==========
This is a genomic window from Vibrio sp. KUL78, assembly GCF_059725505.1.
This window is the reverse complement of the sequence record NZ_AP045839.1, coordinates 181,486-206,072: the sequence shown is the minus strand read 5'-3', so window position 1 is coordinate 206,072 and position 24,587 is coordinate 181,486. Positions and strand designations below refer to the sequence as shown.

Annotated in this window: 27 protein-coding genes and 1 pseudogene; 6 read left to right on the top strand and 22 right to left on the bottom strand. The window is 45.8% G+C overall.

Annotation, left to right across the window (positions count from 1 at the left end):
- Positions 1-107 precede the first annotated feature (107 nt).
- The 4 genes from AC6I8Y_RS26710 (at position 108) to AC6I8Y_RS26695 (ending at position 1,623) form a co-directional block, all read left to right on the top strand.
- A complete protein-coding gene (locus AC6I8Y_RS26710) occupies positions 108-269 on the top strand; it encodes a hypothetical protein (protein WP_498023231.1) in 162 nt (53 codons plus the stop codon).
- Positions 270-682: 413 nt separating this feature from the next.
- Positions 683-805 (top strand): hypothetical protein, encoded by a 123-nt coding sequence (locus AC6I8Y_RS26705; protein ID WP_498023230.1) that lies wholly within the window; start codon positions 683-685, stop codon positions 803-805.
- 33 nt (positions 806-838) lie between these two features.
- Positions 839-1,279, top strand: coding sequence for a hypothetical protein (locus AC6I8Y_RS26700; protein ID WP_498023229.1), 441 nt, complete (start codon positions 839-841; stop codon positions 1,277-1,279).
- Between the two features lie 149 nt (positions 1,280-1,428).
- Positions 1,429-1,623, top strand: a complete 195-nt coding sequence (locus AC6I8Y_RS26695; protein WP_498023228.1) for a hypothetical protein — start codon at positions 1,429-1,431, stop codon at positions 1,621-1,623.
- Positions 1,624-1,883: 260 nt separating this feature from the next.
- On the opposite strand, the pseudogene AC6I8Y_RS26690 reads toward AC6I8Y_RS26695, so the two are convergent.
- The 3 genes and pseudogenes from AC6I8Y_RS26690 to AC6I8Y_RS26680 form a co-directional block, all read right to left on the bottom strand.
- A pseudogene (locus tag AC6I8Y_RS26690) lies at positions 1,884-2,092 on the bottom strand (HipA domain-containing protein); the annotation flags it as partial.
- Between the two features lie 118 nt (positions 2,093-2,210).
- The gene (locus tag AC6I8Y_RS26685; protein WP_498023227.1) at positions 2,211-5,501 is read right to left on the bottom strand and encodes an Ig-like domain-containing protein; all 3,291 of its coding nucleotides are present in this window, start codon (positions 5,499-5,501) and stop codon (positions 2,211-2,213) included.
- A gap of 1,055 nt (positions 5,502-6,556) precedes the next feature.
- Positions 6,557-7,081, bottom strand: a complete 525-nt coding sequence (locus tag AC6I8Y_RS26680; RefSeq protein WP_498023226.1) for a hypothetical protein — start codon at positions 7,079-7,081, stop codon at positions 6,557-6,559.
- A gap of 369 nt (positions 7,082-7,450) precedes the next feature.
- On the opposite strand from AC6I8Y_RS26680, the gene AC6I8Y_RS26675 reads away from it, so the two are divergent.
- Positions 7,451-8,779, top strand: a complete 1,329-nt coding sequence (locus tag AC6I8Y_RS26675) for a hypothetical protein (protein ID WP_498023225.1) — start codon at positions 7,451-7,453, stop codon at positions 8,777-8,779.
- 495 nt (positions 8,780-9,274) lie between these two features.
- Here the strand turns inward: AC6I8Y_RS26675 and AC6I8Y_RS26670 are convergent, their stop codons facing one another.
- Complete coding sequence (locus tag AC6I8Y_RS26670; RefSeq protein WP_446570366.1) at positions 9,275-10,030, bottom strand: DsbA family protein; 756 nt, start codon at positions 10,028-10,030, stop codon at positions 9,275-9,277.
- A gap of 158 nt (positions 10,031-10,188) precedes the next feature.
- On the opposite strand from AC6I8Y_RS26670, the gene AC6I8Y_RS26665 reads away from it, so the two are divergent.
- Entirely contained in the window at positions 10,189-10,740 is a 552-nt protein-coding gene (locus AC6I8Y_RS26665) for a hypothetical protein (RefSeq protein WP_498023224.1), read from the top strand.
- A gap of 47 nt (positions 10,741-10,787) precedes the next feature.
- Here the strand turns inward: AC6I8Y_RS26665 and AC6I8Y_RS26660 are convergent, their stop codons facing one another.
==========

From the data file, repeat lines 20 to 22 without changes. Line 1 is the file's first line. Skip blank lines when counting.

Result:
- A gap of 1,055 nt (positions 5,502-6,556) precedes the next feature.
- Positions 6,557-7,081, bottom strand: a complete 525-nt coding sequence (locus tag AC6I8Y_RS26680; RefSeq protein WP_498023226.1) for a hypothetical protein — start codon at positions 7,079-7,081, stop codon at positions 6,557-6,559.
- A gap of 369 nt (positions 7,082-7,450) precedes the next feature.